Beyond Al-Jazeera: The Social and Political Impact of Arab Entertainment Television
Marwan Kraidy, Fellow, Woodrow Wilson International Center for Scholars; Assistant Professor of International Relations and International Communication,
School of International Service, American University
Since September 11, 2001, scholars and policymakers have given increased attention to Arab satellite television. While al-Jazeera has been the center of their focus, Kraidy suggested that other Arab media are probably as influential and should not be neglected. For instance, Arab reality television programs have been appropriated by various groups across the Middle East and assume a substantial role in the changing social and political fabric of the region.
Not monitored closely by the state, Arab entertainment television breaches sensitive topics indirectly. Meanwhile, its extended network of demographically diverse viewers—especially women and youth—is critical for social and political change. Reality shows foster a systemic relationship between contestants and viewers, because the dramatic structure and commercial viability of the genre promotes active audience participation. While most reality shows are a balance of Lebanese talent and Saudi funding, the programs have increased exposure to dual trends of patriotic behavior and pan-Arabism in the region.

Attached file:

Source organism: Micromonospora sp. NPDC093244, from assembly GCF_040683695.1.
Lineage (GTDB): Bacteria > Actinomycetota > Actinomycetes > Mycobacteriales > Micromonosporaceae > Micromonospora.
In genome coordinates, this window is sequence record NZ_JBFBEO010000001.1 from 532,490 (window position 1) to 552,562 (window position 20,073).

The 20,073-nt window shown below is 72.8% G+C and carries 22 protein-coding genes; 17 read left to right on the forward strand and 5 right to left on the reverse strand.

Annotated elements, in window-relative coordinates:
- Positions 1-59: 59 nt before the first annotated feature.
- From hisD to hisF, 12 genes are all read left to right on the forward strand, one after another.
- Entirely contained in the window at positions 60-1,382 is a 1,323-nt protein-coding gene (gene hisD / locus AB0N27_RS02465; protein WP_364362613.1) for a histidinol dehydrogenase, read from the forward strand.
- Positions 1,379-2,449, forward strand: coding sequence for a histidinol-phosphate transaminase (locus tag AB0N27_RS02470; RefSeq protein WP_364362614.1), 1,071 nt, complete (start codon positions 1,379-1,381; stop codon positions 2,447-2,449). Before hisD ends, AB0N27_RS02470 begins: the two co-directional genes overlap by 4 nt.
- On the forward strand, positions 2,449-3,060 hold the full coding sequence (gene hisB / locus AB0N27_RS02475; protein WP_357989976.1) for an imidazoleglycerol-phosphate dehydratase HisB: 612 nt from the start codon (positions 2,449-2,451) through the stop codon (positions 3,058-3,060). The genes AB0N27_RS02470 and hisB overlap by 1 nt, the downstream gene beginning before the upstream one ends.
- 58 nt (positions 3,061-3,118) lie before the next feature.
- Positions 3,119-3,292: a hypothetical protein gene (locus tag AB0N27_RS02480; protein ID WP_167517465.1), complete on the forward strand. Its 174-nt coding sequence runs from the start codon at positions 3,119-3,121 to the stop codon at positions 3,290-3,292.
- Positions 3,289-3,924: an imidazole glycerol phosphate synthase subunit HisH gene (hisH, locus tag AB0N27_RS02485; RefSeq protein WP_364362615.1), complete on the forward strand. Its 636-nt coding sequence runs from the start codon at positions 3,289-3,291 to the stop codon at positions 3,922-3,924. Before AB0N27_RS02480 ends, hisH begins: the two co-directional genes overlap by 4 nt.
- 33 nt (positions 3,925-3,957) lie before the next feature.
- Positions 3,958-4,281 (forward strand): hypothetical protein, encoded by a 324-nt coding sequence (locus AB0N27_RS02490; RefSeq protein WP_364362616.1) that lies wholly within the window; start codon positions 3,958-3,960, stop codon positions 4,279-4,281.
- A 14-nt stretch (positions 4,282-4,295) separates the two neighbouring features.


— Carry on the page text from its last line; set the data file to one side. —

The prevalence of reality shows in the Middle East results in an activation of hypermedia space, in which viewers interact in what Kraidy describes as a town square arena. The hypermedia space is characterized by a seamless flow between big media such as television operated by networks and small media such as mobile phones operated by individuals. By using mobile phones to submit votes for contestants on reality shows and to exchange views about reality shows through text messaging, individuals are contributing to this energy. Kraidy noted that bonds are formed through exchanges via small media, which entail a higher level of interpersonal trust between individual users.
Kraidy's first case study in reality television was Superstar, an inter-Arab talent competition conducted in a way similar to that of American Idol. The last episode of the first season of Superstar drew 30 million viewers, referred to by some as the largest election in the region. Throughout three seasons of Superstar, viewers continue to vote overwhelmingly for contestants who share their national heritage. In Syria, posters of Syrian contestants shared the windows of storefronts with posters of the country's political leaders. In Libya, a contestant voted out of the competition was welcomed home by Qaddafi. In Lebanon, riots broke out after a Lebanese contestant lost to a Syrian in the semi-finals. In the finale episode of the most recent season, the father of the losing competitor approached her on stage mid-song to wrap a Syrian flag around her shoulders—his actions all the more dramatic against the fervent waving of flags throughout the live television audience.